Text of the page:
Photo by Barack Obama (Pete Souza)
Photo by Gina Pollack (Lari Pittman)
FROM THIS EPISODE
Pete Souza has taken nearly two million photos of former President Barack Obama -- from when Obama was in the Situation Room the night Bin Laden was killed, to meetings with world leaders, to tender moments with Michelle, Sasha and Malia. Souza’s book documenting Obama’s historic presidency includes more than 300 images. He talks about the highlights, and whether he took to Instagram to troll President Trump.
Ken Gonzales-Day spent two years driving around Los Angeles, documenting hand-painted signs, street art, graffiti and murals. The images tell us a lot about history, race, and identity in LA. The photos are on view at the Skirball Museum as part of Pacific Standard Time: LA/LA, a collection of exhibits and performances celebrating Latin American and Latino art in Southern California. The show is called Surface Tension.
Edgar Arceneaux is from South LA, went to art school in LA, and grad school at CalArts. He teaches at USC, and runs a nonprofit in Watts. Arceneaux’s work deals with history and identity -- through drawings, video, installation.
Edgar Arceneaux, artist, USC
Lari Pittman’s work has been shown at every major museum in LA. He’s on the board at MOCA and the Hammer. He’s been a tenured professor at UCLA since the late ‘90s. Museum director Lisa Phillips says that Lari Pittman is one of the most important painters of his generation because he bucked the minimalist trend before it was fashionable to do so.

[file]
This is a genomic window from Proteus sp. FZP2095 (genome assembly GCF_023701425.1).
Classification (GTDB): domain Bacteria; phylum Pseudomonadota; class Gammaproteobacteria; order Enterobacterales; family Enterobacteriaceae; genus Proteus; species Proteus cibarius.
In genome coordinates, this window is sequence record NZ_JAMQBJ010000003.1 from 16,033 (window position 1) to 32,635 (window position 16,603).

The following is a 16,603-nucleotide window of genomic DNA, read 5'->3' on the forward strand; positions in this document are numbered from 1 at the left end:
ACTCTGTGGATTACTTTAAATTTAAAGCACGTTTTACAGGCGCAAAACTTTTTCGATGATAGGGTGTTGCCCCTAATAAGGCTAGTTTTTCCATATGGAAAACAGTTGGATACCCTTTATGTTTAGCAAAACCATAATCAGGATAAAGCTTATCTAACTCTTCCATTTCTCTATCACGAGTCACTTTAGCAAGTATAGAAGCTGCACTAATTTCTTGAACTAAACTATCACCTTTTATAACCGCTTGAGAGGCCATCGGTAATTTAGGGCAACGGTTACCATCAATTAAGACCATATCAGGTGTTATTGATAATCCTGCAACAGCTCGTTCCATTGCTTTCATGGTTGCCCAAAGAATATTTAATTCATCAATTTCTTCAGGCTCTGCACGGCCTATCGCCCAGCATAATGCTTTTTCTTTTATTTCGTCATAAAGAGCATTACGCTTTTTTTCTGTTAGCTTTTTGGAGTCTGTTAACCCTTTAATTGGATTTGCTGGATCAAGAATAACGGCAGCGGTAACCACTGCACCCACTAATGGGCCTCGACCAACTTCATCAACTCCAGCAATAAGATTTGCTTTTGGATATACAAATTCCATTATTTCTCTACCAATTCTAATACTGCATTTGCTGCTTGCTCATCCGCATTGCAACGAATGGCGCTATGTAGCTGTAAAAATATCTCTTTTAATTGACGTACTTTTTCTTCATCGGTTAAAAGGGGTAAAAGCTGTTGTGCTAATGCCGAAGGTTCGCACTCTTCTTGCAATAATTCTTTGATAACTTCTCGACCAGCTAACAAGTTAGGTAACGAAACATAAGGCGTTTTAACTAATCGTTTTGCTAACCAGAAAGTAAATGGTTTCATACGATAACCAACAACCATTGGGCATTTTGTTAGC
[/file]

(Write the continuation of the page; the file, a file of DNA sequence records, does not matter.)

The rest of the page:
Lari Pittman, Los Angeles-based contemporary artist
More From Press Play with Madeleine Brand
President Trump dials back his rhetoric on Russia President Trump today says he misspoke at yesterday’s disastrous news conference with Vladimir Putin. He explained that he said “would” instead of “wouldn’t.” Why wouldn’t it be Russia who meddled in the election? That explanation stretches credulity, but it may be enough to satisfy Republicans who’ve been critical. We talk with Democratic Congressman Adam Schiff about what Congress needs to do next.
The challenges of being Native American in Oakland Tommy Orange is a member of the Cheyenne and Arapaho tribes of Oklahoma, but he grew up in Oakland. His new novel, “There There,” is set in Oakland. His many disparate characters -- all urban Indians -- struggle with what it means to be Native and struggle to connect with disappearing traditions.
Justice Department indicts 12 Russians for election hacking The Department of Justice says it has enough evidence to charge 12 members of the Russian military with hacking the Clinton campaign, the Democratic National Committee, and the Democratic Congressional Campaign Committee.
LATEST BLOG POSTS
Curious Coast: One listener wanted to know more about LA’s indigenous communities, here’s why Araceli Argueta is a lifelong resident of the Los Angeles area, but she still doesn’t consider herself an L.A. native. At least, not in the traditional sense of the word.… Read More
LA’s Tongva descendants: ‘We originated here’ KCRW listener Araceli Argueta wanted to know more about the history of Los Angeles’ indigenous people and submitted this question to Curious Coast. “What Native Tribes’ lands are we on?… Read More